Yoga in New York is not an unusual activity.
But yoga in chairs? In a 123-year-old Episcopal church? Under a giant, turquoise-lit sculpture of a floating pair of birds? That doesn’t happen every day.
“Breath is the key to yoga,” chanted instructor Jo Sgamatto sagely, her voice echoing off the hallowed sanctuary of the Cathedral of Saint John the Divine at Amsterdam Avenue near 112th Street. “Yoga is about a series of poses that work together to cleanse your entire body.”
About twenty practitioners intently stretched their bodies under the mauve lighting of the church and took careful sips of air through the nose. As they looked up to the church ceiling, a constellation of tiny lights — defining the outlines of a darkly majestic sculpture called Phoenix — stared back.
“We’re not a traditional art space, so we wanted to have a…different type of experience,” explained Isadora Wilkenfeld, a spokesperson for the cathedral. “We wanted to have something, not hands-on, exactly, but that allowed people to interact with the art in a different way.”
Phoenix is a work by contemporary Chinese artist Xu Bing and is made up of salvaged materials from Chinese construction sites. It made waves in Bing’s home country for its perceived critique of labor practices and environmental waste in China. Since early 2014, it’s been on view at this church in the tony Manhattan neighborhood of Morningside Heights.
But the long-running guest in this house of worship will soon say goodbye. The February 19 late-night yoga session was one of two events scheduled to celebrate the sculpture before it soars away in March; the next event, on February 25, will be a poetry reading.
“I’ve been teaching yoga for sixteen years in all sorts of locations, and this location is unbelievable,” said Sgamatto, who teaches at the Integral Yoga Institute in New York. “It’s such sacred space. The people participating were totally into it.”
Two of those people were Deborah and Glenn Doering, a pair of artists from the garment district.
Leaning back in his red puffy coat, Glenn Doering said the yoga and the church were a perfect combination. “It’s a spiritual practice and it’s a spiritual place,” he said. “The nice thing about the Phoenix is it seemed like you were under a canopy. Which worked, totally, for me. It made the space seem more intimate, and yoga’s an intimate practice.”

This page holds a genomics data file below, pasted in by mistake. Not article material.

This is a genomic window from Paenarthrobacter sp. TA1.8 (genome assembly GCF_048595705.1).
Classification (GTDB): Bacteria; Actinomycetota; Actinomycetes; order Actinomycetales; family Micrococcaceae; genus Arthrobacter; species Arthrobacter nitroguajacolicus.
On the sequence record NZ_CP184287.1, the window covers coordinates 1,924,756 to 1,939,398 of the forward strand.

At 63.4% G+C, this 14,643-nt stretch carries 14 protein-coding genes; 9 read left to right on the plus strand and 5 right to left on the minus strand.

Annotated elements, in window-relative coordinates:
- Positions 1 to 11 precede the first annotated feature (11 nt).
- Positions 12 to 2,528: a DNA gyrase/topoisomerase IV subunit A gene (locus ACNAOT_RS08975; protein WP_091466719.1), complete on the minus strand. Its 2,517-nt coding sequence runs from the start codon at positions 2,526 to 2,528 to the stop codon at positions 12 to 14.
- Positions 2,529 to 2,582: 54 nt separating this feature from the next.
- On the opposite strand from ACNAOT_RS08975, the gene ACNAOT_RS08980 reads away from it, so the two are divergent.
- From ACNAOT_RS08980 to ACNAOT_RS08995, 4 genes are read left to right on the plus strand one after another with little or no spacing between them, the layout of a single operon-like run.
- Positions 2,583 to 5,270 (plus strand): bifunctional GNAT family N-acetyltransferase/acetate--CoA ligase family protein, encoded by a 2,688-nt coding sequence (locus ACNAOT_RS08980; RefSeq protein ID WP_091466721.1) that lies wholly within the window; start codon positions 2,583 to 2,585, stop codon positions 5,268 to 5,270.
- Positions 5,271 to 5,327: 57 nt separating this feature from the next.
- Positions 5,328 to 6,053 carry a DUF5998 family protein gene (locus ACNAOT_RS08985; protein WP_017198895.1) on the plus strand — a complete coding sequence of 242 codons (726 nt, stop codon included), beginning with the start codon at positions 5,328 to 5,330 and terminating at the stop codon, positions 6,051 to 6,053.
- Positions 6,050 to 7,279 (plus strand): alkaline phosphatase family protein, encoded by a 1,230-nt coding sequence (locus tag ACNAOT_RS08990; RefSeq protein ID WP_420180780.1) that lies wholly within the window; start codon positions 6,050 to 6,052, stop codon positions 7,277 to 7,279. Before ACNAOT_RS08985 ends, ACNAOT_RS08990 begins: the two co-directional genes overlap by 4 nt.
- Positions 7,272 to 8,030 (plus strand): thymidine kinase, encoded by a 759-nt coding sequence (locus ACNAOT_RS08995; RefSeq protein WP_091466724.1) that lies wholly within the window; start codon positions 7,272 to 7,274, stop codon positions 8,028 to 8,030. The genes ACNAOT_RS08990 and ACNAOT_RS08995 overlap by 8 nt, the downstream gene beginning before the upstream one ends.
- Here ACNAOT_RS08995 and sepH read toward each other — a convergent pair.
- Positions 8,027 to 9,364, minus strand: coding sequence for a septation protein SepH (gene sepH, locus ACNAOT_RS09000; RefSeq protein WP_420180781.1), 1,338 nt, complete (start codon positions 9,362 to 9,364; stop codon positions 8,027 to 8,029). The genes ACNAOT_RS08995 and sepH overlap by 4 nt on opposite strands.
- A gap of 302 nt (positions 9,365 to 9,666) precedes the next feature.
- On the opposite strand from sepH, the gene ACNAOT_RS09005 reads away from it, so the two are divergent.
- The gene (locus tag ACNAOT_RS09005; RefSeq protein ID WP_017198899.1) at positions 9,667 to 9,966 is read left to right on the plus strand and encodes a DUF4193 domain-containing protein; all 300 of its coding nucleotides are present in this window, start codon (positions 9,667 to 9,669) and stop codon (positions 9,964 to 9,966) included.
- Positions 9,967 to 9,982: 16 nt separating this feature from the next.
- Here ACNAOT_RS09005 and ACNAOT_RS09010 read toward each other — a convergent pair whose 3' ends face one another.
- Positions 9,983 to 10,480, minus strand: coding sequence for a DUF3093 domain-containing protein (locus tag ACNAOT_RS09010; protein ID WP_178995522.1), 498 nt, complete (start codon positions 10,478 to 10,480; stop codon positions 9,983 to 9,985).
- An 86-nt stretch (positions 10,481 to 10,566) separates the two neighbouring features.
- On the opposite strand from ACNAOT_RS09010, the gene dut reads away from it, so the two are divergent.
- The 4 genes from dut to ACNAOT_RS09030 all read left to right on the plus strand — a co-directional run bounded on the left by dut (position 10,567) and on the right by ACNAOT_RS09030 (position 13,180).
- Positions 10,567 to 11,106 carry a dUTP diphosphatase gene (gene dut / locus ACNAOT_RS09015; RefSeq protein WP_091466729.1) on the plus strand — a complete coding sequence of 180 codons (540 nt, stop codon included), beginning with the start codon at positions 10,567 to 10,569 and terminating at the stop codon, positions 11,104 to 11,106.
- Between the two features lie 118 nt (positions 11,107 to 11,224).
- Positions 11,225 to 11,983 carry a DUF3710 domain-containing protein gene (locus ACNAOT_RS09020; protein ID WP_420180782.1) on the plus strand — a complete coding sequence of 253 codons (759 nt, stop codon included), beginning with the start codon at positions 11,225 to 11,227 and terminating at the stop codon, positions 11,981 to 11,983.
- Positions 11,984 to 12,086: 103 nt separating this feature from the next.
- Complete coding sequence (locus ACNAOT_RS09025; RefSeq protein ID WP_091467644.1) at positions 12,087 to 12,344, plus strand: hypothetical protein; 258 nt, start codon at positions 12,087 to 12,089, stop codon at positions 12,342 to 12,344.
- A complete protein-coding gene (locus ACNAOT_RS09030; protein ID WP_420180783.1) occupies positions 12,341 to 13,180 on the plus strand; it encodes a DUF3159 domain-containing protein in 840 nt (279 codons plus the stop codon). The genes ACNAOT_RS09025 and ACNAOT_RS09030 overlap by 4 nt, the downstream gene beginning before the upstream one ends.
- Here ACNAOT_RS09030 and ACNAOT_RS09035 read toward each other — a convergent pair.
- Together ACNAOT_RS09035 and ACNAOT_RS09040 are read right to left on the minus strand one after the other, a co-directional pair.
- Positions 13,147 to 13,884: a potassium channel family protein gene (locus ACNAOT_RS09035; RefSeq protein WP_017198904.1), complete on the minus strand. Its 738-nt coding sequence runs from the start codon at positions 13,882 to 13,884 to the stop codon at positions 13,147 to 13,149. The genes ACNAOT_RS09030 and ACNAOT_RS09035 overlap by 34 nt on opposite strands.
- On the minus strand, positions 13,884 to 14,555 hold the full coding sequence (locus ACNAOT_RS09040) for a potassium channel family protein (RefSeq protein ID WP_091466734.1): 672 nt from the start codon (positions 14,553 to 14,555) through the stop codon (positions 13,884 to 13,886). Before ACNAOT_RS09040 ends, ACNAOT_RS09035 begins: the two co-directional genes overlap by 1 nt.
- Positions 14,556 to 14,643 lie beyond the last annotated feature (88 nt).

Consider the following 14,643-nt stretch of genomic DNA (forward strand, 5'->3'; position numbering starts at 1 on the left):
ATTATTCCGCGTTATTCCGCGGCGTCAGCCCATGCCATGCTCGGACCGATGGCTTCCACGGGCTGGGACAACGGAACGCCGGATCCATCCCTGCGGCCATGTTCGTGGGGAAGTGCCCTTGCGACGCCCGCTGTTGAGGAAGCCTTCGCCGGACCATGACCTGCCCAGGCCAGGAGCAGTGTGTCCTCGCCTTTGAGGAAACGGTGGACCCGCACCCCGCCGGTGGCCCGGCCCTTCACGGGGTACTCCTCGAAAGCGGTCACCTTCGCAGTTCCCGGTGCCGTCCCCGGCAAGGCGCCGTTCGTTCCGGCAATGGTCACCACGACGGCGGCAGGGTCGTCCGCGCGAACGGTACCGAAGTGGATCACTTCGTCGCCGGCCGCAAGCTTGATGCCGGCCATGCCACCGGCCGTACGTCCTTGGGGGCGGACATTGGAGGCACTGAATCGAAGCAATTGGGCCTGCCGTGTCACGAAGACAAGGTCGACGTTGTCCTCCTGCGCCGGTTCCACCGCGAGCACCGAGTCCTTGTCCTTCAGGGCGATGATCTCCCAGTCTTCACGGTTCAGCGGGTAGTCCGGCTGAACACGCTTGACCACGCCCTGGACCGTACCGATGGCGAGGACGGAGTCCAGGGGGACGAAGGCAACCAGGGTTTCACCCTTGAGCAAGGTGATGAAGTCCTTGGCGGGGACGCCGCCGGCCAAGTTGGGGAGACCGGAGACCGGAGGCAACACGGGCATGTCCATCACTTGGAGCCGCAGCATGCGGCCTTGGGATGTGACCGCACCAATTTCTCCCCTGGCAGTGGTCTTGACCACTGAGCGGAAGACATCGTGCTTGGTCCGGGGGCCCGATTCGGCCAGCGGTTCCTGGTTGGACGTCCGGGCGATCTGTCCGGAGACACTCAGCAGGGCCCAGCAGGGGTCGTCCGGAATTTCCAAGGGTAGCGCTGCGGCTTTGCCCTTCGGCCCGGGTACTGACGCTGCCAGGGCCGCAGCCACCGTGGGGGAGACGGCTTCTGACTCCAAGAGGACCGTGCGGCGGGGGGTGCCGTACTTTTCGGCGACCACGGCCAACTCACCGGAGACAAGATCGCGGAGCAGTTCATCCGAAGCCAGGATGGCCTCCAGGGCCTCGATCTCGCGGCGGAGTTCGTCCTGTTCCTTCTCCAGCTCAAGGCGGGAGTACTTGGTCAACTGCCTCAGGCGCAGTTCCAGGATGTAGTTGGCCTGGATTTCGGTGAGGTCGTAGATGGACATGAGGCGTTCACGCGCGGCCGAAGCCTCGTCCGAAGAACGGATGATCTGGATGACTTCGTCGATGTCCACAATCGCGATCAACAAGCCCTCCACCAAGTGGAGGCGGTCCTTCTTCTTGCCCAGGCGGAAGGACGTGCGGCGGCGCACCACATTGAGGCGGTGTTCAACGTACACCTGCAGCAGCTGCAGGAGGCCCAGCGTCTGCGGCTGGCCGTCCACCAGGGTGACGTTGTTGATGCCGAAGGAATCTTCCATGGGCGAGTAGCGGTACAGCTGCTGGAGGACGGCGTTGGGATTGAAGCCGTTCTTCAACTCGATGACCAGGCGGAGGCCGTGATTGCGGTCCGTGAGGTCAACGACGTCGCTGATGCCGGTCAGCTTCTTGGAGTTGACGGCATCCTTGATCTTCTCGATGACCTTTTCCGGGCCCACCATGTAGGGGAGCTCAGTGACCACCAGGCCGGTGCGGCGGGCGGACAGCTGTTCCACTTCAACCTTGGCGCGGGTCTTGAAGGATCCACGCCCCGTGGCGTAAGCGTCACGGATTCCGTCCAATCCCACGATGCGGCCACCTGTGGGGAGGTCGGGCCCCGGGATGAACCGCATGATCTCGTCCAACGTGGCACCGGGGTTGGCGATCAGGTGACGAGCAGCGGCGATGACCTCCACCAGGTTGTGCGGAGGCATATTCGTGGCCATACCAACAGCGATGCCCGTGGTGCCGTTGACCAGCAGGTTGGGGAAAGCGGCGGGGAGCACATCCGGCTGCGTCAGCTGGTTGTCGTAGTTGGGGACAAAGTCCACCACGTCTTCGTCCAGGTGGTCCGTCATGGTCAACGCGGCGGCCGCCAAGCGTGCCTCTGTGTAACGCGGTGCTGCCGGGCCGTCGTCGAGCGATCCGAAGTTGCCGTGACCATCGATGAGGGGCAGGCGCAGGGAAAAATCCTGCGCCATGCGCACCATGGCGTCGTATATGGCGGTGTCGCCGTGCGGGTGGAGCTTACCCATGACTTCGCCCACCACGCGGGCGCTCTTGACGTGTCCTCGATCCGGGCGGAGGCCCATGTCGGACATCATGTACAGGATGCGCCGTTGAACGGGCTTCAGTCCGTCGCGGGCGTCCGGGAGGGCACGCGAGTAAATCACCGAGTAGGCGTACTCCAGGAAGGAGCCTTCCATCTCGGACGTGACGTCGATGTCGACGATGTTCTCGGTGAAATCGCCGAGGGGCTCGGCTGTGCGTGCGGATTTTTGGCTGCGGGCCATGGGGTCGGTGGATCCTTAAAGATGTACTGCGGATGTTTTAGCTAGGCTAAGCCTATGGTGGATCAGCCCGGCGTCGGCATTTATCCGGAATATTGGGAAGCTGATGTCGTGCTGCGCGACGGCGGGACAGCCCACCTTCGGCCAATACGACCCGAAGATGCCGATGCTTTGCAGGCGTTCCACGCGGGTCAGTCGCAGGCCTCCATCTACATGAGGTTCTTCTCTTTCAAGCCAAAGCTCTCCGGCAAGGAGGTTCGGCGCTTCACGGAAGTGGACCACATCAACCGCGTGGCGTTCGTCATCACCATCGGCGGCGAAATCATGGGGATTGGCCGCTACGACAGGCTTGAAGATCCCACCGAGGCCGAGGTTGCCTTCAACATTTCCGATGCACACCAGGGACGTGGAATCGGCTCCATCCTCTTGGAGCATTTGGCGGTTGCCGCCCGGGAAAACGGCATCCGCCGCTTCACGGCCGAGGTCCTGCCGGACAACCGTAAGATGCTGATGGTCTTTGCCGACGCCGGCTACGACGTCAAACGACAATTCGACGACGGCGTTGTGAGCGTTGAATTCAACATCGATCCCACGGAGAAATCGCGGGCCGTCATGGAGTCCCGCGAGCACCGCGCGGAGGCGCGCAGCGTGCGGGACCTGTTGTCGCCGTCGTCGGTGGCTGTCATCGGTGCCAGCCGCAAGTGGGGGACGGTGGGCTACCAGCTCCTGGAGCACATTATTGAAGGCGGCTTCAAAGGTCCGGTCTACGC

Deborah agreed, saying she found the combination of Eastern art in a traditionally Western cathedral to be particularly moving: “It’s a very nice feeling of what has been seen as two ends of the spectrum coming together.”
As the couple discussed their yoga moment, a drum began to beat louder and louder in the hall. Suddenly, two movement artists sashayed into the cathedral in purple and turquoise onesies, and broke into a dramatic interpretive dance.
While many chose to put themselves near the center of the action, others held back, preferring to analyze the sculpture from afar. Aaron Svobora, a 35-year-old medical physicist from Denver, looked up intently at the piece with his mentor John Arbo, a faculty member at Columbia’s Department of Applied Physics and Math.
“I’m more concerning myself with all the technical parts of it,” said Svobora. “We were just talking about how the ceiling is built so delicately and how it’s suspended from the ceiling — I was fascinated by the whole process. Maybe that’s not what I should be focusing on.”
For Arbo, Phoenix — made up of a hodgepodge of construction materials, including hard hats, shovels, and plastic tubing — is “better at night.”
That’s when, he says, “it seeks release from the rest of the world. Or maybe, escape.”
If you haven’t seen Phoenix yet, the clock is ticking. You can visit the exhibit from 7 a.m. to 6 p.m. daily or head to Saint John the Divine’s upcoming poetry reading, “Birds of Metal in Flight,” from 7 to 10 p.m. on Wednesday, February 25.